So, what does it mean in terms of buying digital camera? Well, for starters don't expect to do what I just did above with a typical point and shoot (P&S) camera. You can obviously still crop a photo that's taken with a P&S. But, in order for you to successfully zero in on 10 percent or less of the original image (as I did above), one of the following two things would need to be true (a) you were standing close enough to the subject for 10 percent of the original image to actually be useful or (b) the camera has a really good optical zoom on it.  

In my case, I'm using a Nikon D70 digital Single Lens Reflex (dSLR) camera. While most dSLRs are very good at pointing and shooting, the key advantage (at least to me) is the lens interchangeability. My reason for going with the Nikon D70 was because I already had an investment in Nikon mountable lenses (including the Sigma 170-500mm telephoto used to take the above pictures). At the time the D70 was out, it was Nikon's only consumer-grade dSLR (today, Nikon has others). But the bottom line given my existing investment in lenses was that I couldn't go to a non-Nikon body.

Matching my existing lenses with the new D70 produced another unintended consequence. Give or take 10 percent, when lenses intended for use on a film body are attached to a digital body (as I was doing), you end up with a 1.5x effect focal length. So, in the case of a standard 50mm lens that comes with many dSLRs, 50 x 1.5 = 75. In other words, the same lens that's a 50mm lens on a film body is a 75 mm lens on a digital body. Why is this? It's pretty simple. Lenses designed for film bodies expect to be shining an image on a 35mm sized frame of film. If instead, you use a digital body and those images are shined onto a digital sensor that's much smaller than a 35 mm frame of film (which they all are), then some amount of the image (from the outside edge in) will go right past the outer edges of the sensor. Put another way, the sensor isn't big enough to capture the entire image that the lens is casting upon it. The net result is a zoom because, to the human eye, it looks like the camera is zeroing in on something in the middle of the image (and, physically speaking, it is).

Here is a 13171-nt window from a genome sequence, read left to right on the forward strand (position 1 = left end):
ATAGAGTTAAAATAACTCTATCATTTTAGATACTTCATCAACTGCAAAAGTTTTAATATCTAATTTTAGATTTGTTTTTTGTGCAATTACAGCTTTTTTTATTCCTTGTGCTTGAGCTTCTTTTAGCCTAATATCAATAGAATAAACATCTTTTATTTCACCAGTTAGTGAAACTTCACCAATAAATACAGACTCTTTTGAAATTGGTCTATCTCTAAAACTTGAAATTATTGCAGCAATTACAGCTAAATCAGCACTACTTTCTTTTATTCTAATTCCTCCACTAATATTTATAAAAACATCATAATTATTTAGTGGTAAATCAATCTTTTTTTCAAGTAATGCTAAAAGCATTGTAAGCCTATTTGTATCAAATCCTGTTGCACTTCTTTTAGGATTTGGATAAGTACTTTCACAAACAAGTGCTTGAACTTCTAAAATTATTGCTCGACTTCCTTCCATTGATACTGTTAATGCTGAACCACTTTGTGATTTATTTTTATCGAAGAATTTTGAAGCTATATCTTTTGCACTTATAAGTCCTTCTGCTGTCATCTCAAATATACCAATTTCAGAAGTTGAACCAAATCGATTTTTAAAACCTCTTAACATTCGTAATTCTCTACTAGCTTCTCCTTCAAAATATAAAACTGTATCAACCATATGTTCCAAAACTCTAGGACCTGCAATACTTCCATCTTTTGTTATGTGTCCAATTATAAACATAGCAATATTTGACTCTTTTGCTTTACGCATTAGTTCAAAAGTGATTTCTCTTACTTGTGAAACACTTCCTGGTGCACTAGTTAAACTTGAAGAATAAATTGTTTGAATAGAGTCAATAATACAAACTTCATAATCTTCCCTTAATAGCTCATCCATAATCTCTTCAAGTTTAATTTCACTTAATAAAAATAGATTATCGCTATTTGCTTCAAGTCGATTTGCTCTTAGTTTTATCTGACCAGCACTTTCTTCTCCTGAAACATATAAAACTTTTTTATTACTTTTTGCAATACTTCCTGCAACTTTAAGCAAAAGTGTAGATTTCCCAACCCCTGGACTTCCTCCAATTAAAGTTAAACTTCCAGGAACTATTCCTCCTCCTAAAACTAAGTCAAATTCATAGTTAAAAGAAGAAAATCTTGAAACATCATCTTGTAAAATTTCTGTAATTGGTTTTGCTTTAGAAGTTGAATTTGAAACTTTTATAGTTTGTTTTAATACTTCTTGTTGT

This is why a 500mm film lens in a digital body effectively produces a 750mm telephoto effect. In my case, I like these consequences. But let's say you purchased a 22mm wide-angle lens for your  film body and now you want to use it with your digital camera. Unfortunately, most of the wide-angle effect will get lost because the effective focal length is 33mm (22 x 1.5) which is decidedly not wide-angle. This can make things tricky if you're looking to use one type of each lens with both film and digital bodies. If you drop down to a 18mm lens so that it gives you a decent wide-angle effect on your digital, you may find that 18 is too much wide-angle for your film body.

Anyway, I digressed a bit here from the megapixel issue.  But it's important stuff given what I said in my last post about the importance of optical zoom (vs. digital zoom) if you're thinking of cropping and/or enlarging your photographs. Finally, here are some other examples of the principles discussed in this post. As you can see, I need more practice with the zoom lens. But, if you're cropping and enlarging, megapixels can make the difference:

Above, an immature eagle in flight from about 500 yards with 750mm of zoom. The image was reduced to fit in a 469x312 frame so most of the 6 megapixels that were captured were lost in the  process of size reduction in order to display in this blog.  Prior to reduction, I used Photoshop to apply an automatic color adjustment and to remove some blurriness (with unsharpen mask). Below, a 469x312 "window" cropped from the same Photoshopped-photo (so, now you're looking at a cropped version of the photo at 100 percent of its size).